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Narasimha Naidu Vs. Ramasami and ors. - Court Judgment

LegalCrystal Citation
SubjectLimitation;Property
CourtChennai
Decided On
Judge
Reported in(1895)ILR18Mad478
AppellantNarasimha Naidu
RespondentRamasami and ors.
Cases ReferredParekh Ranchor v. Bai Vakhat I.L.R.
Excerpt:
limitation act - act xv of 1877, scheduled ii, article 12--suit to set aside court-sale--suit for land sold in execution as property of third parties. - .....7. mad. 258 in which it seems to have been held that a stranger to the decree whose property is sold in execution of it must bring his suit within the year. if it were necessary to decide the question, we should refer it to a full bench, for the decision seems to us doubtful and we are inclined to think that the reasoning in parekh ranchor v. bai vakhat i.l.r. 11 bom. 119 is more correct. a stranger whose property is sold behind his back without any authority does not need to have the sale set aside.2. there is, however, nothing to show that the sale was ever confirmed and therefore the point does not arise.3. the appeal is dismissed with costs.[1] ---------------------------------------------------------------------------------article.....
Judgment:

1. We think it must be taken to be found that the property originally belonged to the plaintiffs' family and that it remained in their possession till 1884. It is true that there is no explicit finding on this latter point by the lower Appellate Court, but this objection is not taken in the memorandum of appeal to this Court, and even in the lower Appellate Court the contention raised in the fourth ground of appeal is consistent with the facts above stated. In 1881, in execution of a decree against some members of the plaintiffs' family, the property was sold and purchased by the defendant who now appeals, and it is contended that the suit falls under the 12th[1] Article of the Limitation Act, and is therefore barred by limitation. We are referred to Suryanna v. Durgi I.L.R. 7. Mad. 258 in which it seems to have been held that a stranger to the decree whose property is sold in execution of it must bring his suit within the year. If it were necessary to decide the question, we should refer it to a Full Bench, for the decision seems to us doubtful and we are inclined to think that the reasoning in Parekh Ranchor v. Bai Vakhat I.L.R. 11 Bom. 119 is more correct. A stranger whose property is sold behind his back without any authority does not need to have the sale set aside.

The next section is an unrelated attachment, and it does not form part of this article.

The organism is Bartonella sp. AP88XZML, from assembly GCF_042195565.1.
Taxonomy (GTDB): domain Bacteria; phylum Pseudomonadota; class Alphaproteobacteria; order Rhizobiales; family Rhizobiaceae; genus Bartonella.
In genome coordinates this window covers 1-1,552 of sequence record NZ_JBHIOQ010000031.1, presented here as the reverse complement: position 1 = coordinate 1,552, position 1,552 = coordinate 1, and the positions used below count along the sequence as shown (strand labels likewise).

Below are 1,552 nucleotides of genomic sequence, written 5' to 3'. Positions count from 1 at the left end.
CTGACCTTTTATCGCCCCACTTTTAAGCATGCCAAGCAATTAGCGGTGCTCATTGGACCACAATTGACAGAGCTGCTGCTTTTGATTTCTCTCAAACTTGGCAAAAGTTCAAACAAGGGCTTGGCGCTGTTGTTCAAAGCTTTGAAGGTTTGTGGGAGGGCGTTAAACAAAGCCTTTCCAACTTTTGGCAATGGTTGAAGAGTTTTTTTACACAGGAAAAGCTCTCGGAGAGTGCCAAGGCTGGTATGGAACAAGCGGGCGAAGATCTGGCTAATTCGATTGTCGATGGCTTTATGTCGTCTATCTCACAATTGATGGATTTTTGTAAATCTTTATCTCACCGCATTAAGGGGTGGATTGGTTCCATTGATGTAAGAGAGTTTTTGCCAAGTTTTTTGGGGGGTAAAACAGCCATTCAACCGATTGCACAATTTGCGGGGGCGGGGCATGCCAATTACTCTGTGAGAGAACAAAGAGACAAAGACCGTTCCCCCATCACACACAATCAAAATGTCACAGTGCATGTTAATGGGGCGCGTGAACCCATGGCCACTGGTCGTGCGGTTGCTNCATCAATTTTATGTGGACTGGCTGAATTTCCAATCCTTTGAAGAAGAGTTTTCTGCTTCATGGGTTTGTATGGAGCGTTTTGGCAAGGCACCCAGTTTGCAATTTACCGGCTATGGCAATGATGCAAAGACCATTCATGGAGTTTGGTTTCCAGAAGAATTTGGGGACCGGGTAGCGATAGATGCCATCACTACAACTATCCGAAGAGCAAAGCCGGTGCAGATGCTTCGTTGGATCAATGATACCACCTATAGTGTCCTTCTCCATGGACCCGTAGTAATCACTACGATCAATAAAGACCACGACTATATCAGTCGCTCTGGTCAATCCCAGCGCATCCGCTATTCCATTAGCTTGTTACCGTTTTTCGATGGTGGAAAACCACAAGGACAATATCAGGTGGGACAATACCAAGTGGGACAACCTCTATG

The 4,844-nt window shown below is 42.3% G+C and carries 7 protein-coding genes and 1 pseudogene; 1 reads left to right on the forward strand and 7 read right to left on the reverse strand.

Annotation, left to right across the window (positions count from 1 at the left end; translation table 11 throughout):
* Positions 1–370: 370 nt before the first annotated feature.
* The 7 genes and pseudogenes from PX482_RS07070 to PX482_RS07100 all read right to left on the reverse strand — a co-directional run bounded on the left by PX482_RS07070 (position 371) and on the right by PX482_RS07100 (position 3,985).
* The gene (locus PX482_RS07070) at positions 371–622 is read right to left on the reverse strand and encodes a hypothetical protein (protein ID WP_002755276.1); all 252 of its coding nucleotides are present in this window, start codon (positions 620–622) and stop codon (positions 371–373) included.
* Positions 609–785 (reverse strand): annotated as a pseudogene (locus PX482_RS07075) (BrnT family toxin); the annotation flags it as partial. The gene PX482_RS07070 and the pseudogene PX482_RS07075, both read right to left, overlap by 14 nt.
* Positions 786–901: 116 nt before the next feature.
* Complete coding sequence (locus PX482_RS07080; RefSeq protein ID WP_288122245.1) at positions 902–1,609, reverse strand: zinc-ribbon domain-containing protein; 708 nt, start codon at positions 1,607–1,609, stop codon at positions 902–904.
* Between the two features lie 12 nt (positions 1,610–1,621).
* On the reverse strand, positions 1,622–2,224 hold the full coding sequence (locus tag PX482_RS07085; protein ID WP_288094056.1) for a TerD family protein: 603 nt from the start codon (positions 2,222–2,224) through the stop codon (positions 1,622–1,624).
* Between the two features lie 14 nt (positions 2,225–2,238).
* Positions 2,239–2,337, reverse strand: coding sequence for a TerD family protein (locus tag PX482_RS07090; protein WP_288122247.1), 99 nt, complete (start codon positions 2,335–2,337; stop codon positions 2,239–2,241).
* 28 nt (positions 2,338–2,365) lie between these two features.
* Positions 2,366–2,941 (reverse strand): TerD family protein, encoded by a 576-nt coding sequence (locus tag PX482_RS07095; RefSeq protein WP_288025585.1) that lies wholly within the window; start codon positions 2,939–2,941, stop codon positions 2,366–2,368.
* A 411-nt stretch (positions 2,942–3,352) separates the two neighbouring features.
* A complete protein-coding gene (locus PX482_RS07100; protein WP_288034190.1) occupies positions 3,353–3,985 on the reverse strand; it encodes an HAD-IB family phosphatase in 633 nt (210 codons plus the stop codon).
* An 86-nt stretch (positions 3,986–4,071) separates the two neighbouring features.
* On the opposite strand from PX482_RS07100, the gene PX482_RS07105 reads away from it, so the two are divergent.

2. There is, however, nothing to show that the sale was ever confirmed and therefore the point does not arise.

3. The appeal is dismissed with costs.

[1]

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Article 12:

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Period of Time from which period begins

Description of suit. limitation. to run

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To set aside any of the following One year.... When the sale is confirmed, or would

sales: otherwise have become final and con-

(a) sale in execution of a decree clusive had no such suit been brought.]

of a Civil Court;

(b) sale in pursuance of a decree

or order, of a Collector or

other officer of revenue;

(c) sale for arrears of Government

revenue, or for any demand

recoverable as such arrears;

(d) sale of a patni taluq sold for

current arrears of rent.

Explanation.--In this clause

'patni' includes any intermediate

tenure saleable for current arrears

of rent.


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